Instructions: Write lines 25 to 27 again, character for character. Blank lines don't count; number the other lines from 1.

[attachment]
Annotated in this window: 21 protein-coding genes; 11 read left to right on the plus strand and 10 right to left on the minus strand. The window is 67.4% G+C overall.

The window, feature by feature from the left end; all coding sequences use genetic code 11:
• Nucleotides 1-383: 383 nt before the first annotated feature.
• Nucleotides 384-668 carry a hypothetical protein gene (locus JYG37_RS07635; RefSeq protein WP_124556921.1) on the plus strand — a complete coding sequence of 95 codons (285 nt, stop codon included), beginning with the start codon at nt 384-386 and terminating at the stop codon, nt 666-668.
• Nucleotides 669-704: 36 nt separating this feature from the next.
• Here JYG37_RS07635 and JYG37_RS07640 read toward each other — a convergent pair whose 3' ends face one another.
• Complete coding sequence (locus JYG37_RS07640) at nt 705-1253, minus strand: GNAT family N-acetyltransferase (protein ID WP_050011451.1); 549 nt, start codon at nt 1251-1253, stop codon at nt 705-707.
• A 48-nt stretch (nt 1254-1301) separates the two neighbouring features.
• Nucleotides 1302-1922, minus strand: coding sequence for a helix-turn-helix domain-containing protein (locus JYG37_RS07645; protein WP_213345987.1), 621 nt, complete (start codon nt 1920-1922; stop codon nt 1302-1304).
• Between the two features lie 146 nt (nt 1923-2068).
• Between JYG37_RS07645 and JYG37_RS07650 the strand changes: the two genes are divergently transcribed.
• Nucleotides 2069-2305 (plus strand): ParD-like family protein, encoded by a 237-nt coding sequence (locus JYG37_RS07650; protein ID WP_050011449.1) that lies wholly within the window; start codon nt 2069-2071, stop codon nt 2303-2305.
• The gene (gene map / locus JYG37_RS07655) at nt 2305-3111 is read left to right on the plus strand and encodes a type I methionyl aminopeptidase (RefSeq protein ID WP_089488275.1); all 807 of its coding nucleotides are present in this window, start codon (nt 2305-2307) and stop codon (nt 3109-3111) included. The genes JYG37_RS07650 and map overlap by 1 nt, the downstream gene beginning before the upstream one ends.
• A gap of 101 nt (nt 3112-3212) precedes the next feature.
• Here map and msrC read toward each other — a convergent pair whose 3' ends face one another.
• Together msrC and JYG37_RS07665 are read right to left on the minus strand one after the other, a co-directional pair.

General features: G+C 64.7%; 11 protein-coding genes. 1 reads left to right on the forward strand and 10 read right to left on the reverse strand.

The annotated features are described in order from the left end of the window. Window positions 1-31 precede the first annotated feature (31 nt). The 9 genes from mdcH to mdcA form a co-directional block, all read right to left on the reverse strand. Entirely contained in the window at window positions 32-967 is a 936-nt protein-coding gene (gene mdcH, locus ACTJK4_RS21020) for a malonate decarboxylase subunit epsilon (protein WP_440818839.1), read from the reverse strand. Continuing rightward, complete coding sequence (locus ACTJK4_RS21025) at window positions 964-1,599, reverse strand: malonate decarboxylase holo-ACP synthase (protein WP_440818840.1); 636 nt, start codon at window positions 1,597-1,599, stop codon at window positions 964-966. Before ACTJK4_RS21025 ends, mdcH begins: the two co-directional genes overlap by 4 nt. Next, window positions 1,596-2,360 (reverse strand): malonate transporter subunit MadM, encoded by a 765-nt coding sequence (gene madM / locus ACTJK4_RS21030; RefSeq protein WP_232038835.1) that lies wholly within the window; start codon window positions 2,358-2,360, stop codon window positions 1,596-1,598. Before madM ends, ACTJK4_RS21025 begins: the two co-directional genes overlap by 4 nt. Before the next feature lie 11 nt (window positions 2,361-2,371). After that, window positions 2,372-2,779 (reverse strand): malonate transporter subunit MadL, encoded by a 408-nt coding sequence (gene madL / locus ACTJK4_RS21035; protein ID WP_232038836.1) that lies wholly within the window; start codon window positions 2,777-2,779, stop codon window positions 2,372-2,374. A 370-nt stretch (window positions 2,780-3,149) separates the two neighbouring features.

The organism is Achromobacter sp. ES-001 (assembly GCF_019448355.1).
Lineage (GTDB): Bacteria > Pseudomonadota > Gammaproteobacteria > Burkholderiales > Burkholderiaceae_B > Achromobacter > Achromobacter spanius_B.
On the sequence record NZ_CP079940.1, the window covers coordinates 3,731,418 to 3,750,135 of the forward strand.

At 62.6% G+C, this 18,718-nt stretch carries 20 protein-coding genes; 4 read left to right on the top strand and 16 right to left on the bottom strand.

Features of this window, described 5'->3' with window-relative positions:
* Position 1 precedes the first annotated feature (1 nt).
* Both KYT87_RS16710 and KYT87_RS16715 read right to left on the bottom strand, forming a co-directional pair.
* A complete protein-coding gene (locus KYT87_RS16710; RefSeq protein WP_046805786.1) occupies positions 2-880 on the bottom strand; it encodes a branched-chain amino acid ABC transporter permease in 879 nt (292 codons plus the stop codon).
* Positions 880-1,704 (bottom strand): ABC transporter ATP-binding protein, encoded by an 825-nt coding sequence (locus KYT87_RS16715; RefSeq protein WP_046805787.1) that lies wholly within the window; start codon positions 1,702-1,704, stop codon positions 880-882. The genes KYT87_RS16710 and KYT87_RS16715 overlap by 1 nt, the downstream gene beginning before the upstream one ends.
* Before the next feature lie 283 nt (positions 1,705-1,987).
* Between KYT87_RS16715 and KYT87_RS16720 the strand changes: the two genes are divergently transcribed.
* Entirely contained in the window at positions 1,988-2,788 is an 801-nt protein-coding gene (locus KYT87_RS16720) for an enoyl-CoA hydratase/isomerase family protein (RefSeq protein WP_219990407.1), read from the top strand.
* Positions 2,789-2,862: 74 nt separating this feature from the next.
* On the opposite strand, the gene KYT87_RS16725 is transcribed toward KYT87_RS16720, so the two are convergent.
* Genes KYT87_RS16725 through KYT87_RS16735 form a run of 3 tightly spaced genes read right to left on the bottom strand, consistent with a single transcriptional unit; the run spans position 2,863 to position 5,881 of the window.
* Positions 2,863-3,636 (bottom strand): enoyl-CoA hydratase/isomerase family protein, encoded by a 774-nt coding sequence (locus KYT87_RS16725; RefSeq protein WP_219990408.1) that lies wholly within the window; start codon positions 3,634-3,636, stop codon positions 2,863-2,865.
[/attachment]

* Both KYT87_RS16710 and KYT87_RS16715 read right to left on the bottom strand, forming a co-directional pair.
* A complete protein-coding gene (locus KYT87_RS16710; RefSeq protein WP_046805786.1) occupies positions 2-880 on the bottom strand; it encodes a branched-chain amino acid ABC transporter permease in 879 nt (292 codons plus the stop codon).
* Positions 880-1,704 (bottom strand): ABC transporter ATP-binding protein, encoded by an 825-nt coding sequence (locus KYT87_RS16715; RefSeq protein WP_046805787.1) that lies wholly within the window; start codon positions 1,702-1,704, stop codon positions 880-882. The genes KYT87_RS16710 and KYT87_RS16715 overlap by 1 nt, the downstream gene beginning before the upstream one ends.